The deadliest animal on the planet isn’t a shark or even a person. We chose to list the world’s deadliest animals based on a graphic from Bill Gates’ blog. The majority of animal-caused deaths, it turns out, have less to do with the animals themselves and more to do with the diseases they unintentionally spread.
Because certain statistics are more difficult to predict than others, they are, for the most part, preliminary estimates – often extremely rough estimates. And while the list is illustrative of many types of lethal animals, it is far from exhaustive.
The following are some of the animals that have caused the most human deaths. The most terrifying animals aren’t as hazardous as you may think, but don’t dismiss the small ones.
20. Shark – 6 fatalities per year
Every summer, we hear about shark attacks in the news, yet there are only six human deaths worldwide on an annual basis.
Sharks are ranked No. 20 on Bill Gates’ list of the 20 creatures most dangerous to humans, according to data published on Gates Notes.
19. Wolves – 10 fatalities per year
Wolves are usually afraid of humans and avoid them whenever possible, although wolves can attack owing to rabies, fear, or even provocation by victims.
18. Jellyfish – 40 fatalities per year
The sting of these jellyfish, known as Pacific Sea Nettles, is highly severe. Fortunately, the sting is seldom deadly to humans. The stings of animals like the box jellyfish can be fatal.
17. Tigers – 50 fatalities per year
In India, tiger attacks have taken many lives over the years, and assaults in zoos are not uncommon, as evidenced by a deadly event at the San Francisco Zoo in 2007. During a performance in Las Vegas, a Bengal tiger notoriously mauled magician Roy Horn of Siegfried & Roy, leaving him severely paralyzed.
16. Bees – 60 fatalities per year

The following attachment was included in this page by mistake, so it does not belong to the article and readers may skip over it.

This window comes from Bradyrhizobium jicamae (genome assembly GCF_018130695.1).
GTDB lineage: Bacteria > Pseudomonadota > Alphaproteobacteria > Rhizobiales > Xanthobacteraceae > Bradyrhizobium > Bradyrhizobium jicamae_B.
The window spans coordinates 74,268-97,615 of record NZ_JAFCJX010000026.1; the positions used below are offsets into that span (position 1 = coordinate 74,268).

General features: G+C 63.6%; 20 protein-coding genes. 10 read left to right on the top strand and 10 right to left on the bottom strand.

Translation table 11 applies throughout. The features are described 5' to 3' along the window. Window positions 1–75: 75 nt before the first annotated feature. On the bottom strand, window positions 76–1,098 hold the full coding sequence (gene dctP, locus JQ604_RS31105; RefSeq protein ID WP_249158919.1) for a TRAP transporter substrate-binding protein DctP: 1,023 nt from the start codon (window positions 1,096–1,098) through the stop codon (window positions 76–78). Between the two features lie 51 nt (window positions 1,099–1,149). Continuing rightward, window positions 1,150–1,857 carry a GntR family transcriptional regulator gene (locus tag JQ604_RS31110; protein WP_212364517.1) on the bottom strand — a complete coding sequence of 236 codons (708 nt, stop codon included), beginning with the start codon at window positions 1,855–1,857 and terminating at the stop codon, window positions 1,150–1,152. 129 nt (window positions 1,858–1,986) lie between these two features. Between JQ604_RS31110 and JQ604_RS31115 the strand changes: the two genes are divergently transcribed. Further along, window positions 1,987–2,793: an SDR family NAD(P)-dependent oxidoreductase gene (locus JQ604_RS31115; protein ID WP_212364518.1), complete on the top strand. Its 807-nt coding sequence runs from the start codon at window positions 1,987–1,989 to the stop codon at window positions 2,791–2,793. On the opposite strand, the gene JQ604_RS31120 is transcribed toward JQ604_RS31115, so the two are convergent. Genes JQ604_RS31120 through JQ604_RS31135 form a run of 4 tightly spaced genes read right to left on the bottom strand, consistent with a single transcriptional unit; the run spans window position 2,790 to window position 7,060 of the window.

Bees, wasps, hornets, and other flying insects are routinely among the country’s deadliest creatures. People who are allergic to the stings frequently die as a result of anaphylactic shock.
15. Lions – 100 fatalities per year
Lions are predators, and humans are simple food if they are available. It’s not unusual to hear of lions murdering poachers and tourists.
14. Elephants – 100 fatalities per year
Elephants are herbivores, yet when angry, they may be quite dangerous.
13. Hippopotamuses – 500 fatalities per year
Hippos are notoriously aggressive, and if they feel threatened, they can easily capsize a small boat and kill the people inside.
12. Crocodiles – 1,000 fatalities per year
Crocodiles are hazardous to people because they are quick and aggressive. Crocodiles, on the other hand, are venerated in this Burkina Faso hamlet for, according to folklore, bringing ladies from the drought-stricken village to a secret pond.
11. Tapeworms – 1,600 fatalities per year
10. Ascaris roundworms – 2,700 fatalities per year
According to experts, one-sixth of the world’s population is infested with a roundworm.
9. Tsetse flies – 3,500 fatalities per year
Tsetse flies, which are widespread in Sub-Saharan Africa, contain a hazardous parasite called trypanosomes, which cause fatal sleeping sickness when transferred to people by the fly’s bite.
8. Scorpions – 3,500 fatalities per year
The poisonous stingers of scorpions deliver neurotoxins and enzyme inhibitors into their prey
7. Freshwater snails – 4,400 fatalities per year
The freshwater snail is the carrier of schistosomiasis, a parasitic illness that can be fatal. Africa, Asia, and South America are the most prevalent areas where the illness is present.
6. Kissing bugs – 8,000 fatalities per year
These insects, sometimes known as assassin bugs, can spread the parasite that causes Chagas disease to humans by their bite. The kissing bug, unlike many other hazardous insects, may be found in the United States.
5. Dogs – 17,400 fatalities per year
4. Sandfly – 24,200 fatalities per year
Leishmaniasis is a parasitic illness spread by this small insect. There are three types of leishmaniasis: cutaneous, mucocutaneous, and visceral leishmaniasis, which is the most deadly of the three.
3. Snakes – 60,000 fatalities per year
The barba amarilla pit viper, commonly known as the common lancehead snake, possesses some of the most lethal venom of any snake on the planet. This snake is a South American native.
2. Human – 580,000 fatalities per year
Humans are responsible for more than 500,000 human deaths each year, from gunshots to automobile accidents to military activities.
- Mosquitoes – 830,000 fatalities per year
Most people think of malaria when they think of mosquito-borne diseases, but Zika, dengue fever, Japanese encephalitis, and yellow fever may all be lethal.